I'm just resigned to this. It's Goldman Sachs' world; we just live in it. Full disclosure: Mrs Derbyshire was once a Goldman Sachs employee.
There were a bunch of other lesser cabinet picks I can't summon up much interest in. From the point of view of preserving and strengthening our nation, Senator Jeff at Justice is worth the whole lot of them together. I'll rejoice in that, while warning once again that the CultMarx mob will stop at nothing to prevent Jeff Sessions' appointment. They know very well what it would mean for their program.
I'm certainly not as negative on Trump's picks as lefty commentator Nomi Prins at The Unz Review. December 8th Mr, Ms, or Mx Prins ran a column sneering at Trump's cabinet choices as a bunch of crony capitalists. Sample quote:
The rarified world of his cabinet choices is certainly a universe away from the struggling working class folks he bamboozled with promises of bringing back American [scare quotes] "greatness."End scare quotes, end quote.
"Bait and switch" Nomi Prins calls it. He then wanders off into a parallel with the presidency of Warren Harding, recycling all the old FDR-era narrative about do-nothing Harding and Coolidge stuffing their administrations with tax-cutting billionaires like Andrew Mellon, bringing on the Great Depression by their foolish inattention.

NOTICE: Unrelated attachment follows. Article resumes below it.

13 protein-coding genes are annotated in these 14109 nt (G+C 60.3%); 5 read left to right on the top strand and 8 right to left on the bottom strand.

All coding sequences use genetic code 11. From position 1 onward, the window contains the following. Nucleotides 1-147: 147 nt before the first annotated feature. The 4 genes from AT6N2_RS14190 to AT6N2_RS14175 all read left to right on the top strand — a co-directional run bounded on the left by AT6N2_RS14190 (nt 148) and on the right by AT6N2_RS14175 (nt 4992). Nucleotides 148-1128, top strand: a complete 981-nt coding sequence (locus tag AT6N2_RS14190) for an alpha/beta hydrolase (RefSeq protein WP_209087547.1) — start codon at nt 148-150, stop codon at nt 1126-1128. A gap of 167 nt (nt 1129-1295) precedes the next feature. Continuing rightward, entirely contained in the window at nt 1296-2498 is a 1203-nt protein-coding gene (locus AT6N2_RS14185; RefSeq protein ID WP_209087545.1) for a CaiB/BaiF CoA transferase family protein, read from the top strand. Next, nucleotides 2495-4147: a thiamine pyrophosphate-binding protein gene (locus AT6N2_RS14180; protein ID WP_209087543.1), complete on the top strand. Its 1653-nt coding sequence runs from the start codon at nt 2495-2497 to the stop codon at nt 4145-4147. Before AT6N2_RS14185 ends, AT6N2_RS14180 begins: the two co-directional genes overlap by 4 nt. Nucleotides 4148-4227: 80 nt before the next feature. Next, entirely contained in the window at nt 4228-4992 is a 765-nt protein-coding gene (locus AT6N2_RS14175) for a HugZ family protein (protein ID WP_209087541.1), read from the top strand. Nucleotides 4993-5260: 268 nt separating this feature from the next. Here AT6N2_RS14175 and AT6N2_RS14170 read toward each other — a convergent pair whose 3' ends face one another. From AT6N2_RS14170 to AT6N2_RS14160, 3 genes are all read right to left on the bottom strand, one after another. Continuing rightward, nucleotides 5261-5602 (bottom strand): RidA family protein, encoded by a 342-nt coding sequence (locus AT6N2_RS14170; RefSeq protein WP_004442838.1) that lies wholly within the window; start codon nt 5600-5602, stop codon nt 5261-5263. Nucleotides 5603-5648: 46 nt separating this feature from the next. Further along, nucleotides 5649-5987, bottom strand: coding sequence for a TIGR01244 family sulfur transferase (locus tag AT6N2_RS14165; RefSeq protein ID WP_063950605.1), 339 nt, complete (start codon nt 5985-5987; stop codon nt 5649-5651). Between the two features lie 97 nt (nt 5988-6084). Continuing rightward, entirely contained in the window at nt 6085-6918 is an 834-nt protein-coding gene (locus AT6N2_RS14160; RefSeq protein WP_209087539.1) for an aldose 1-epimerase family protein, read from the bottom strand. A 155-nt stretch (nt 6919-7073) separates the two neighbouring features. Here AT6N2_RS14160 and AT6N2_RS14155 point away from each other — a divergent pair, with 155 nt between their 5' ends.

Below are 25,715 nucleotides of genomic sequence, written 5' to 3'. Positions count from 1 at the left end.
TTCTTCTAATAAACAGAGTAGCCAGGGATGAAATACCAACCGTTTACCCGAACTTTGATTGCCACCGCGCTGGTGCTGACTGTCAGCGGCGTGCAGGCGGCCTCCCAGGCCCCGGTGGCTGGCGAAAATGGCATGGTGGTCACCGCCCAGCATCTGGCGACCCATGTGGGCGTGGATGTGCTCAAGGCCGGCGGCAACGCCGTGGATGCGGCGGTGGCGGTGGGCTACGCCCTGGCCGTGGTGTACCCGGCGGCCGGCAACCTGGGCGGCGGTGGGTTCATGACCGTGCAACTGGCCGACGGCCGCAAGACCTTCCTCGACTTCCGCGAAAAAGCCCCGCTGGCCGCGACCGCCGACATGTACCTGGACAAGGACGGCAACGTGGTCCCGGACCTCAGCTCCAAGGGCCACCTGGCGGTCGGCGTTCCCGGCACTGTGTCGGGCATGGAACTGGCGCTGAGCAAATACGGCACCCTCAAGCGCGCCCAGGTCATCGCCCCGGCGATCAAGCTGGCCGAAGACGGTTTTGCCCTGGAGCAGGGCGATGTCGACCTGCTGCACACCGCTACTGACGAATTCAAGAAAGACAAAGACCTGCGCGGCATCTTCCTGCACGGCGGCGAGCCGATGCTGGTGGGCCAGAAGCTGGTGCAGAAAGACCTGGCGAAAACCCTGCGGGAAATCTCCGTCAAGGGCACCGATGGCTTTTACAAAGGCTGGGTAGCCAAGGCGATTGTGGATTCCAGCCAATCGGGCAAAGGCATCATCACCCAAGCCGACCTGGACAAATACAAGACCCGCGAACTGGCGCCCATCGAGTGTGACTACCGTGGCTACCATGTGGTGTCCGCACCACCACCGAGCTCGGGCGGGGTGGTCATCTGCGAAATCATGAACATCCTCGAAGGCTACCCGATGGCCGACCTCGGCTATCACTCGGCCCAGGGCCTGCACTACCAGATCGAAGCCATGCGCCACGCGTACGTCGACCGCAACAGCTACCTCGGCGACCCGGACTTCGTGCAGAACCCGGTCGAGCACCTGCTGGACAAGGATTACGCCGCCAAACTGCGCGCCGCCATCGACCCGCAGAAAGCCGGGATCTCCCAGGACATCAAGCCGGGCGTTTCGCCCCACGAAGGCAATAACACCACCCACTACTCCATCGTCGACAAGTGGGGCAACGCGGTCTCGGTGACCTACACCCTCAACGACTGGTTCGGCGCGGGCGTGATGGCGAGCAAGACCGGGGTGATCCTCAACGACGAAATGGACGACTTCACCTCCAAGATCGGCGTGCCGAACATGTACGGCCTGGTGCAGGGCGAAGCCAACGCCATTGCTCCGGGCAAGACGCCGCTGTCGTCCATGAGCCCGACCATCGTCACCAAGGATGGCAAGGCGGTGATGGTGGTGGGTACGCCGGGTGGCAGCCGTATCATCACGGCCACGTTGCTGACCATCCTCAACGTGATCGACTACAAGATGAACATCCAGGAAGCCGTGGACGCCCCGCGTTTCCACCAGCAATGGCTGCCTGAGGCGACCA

I'm going to say the things that always need to be said in response to that narrative.
The notion that Trump's anti-globalist rhetoric was just for the campaign trail anyway doesn't hold up. The campaign's over, but Trump has been out there on a thank-you tour of battleground states: last week, Ohio, this week, North Carolina and Iowa. The speeches he's given at these events are just like those he gave when campaigning.
If Trump was playing bait and switch with his voters, there's no sign of the switch. The default assumption should be that he meant what he said and will govern accordingly. That's sure going to be my working assumption until I see something different.
He did not believe that politics were very important or that people should get excited about them or allow them to penetrate too far into their everyday lives.End blessed quote.
What a falling-off there has been! Nowadays you can't walk your dog without someone making a political act out of it.
Or eat your breakfast cereal. The Kellogg Company, which makes Corn Flakes, Frosted Flakes, Special K, Raisin Bran, Fruit Loops, and a multitude of other breakfast products, announced last week that it would no longer advertise at Breitbart.com.
Kellogg explained their decision as an issue of company "values." Their spokesman said it has, quote, "nothing to do with politics," end quote. [Laugh].